This is a costly and optional step. If someone wants to invest in your project, they trust you, so you can probably send each other the tokens directly. Then again, if your project gets big, you may want it to be traded on a liquid market. But then the fees for creating the market on Serum are probably not prohibitive anymore either.
Note also that Burnt Finance is building auctions. Once that is live, you can use a bonding curve auction to establish a market for your token. I don’t know whether Burnt will be based on Serum though. If not, you can use an auction to gauge the interest, and then create the Serum market only if there is enough interest to warrant it.
But if desired, you can head over to the DEX interface of Project Serum itself or to any of the other interfaces to list a new market.
List a new market on Serum.
Make sure to connect your wallet, then enter your token address as base token. USDC (as in the screenshot) is a good choice for a quote currency.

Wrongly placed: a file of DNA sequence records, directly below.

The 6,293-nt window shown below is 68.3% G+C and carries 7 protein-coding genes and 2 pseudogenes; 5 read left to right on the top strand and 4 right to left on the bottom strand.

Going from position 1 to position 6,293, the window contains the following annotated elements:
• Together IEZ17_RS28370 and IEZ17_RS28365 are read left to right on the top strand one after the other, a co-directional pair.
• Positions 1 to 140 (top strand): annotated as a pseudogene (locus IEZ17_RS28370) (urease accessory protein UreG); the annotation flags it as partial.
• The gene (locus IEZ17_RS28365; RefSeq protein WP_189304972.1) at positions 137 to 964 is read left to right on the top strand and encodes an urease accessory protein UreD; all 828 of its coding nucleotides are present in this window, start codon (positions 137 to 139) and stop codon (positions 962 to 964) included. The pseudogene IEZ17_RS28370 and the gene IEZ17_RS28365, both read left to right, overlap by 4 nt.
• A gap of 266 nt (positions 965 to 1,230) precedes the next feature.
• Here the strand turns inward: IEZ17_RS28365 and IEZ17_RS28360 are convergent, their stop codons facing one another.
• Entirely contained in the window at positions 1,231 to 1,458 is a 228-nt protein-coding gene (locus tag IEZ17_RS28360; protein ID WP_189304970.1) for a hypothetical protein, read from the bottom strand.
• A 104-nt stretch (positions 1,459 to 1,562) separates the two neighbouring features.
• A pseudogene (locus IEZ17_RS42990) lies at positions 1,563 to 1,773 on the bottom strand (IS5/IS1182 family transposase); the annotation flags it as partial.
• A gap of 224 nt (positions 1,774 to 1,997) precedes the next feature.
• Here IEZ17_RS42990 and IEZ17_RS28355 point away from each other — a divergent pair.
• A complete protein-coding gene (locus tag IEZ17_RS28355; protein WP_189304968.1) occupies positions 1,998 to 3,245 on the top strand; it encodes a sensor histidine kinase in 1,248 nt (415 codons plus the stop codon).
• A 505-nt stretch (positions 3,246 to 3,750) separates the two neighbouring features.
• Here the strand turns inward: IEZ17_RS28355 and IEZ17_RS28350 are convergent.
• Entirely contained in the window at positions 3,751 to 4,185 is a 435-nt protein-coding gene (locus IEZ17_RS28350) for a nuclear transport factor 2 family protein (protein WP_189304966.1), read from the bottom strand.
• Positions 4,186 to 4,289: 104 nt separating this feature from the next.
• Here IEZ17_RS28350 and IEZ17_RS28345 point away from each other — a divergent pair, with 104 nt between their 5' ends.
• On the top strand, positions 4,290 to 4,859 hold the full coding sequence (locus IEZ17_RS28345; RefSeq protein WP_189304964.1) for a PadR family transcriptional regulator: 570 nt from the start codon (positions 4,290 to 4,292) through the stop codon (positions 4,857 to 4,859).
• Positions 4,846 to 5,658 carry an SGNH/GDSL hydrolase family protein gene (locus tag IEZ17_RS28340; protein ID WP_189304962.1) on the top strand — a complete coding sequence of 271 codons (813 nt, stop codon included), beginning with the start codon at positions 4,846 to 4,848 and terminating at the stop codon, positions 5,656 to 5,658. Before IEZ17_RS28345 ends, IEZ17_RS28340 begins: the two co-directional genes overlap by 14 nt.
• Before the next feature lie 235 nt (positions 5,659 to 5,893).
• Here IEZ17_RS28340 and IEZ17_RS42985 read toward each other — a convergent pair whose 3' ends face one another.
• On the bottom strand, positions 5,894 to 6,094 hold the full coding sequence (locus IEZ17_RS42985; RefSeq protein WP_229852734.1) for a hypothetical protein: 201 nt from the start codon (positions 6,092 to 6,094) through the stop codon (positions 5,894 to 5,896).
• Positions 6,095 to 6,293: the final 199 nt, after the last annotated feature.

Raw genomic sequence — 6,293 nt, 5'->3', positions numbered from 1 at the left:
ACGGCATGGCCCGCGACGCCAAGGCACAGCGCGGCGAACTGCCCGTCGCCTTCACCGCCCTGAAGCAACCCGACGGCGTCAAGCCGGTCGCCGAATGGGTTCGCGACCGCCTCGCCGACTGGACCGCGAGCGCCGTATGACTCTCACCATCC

I don’t know what good choices are for the remaining two values. It looks like SOL, SRM, and FTT use 0.1 for the size and 0.001 for the USDC price. So maybe that’s a good choice.
If you get a descriptive error message like “System program error 1,” it probably means that your SOL balance is too low. You can dig through the failed transactions until you find a message like “Transfer: insufficient lamports 12345678, need 1234567890.” A lamport is 0.000000001 SOL. But I suspect there are several transactions like that, so you’ll need more SOL than it says in whichever transaction you find. The documentation says it’s 4 SOL at the moment.​
Adding a market to the UI.
To trade on the market, you use the plus button next to the dropdown with the market list.
Last modified 2yr ago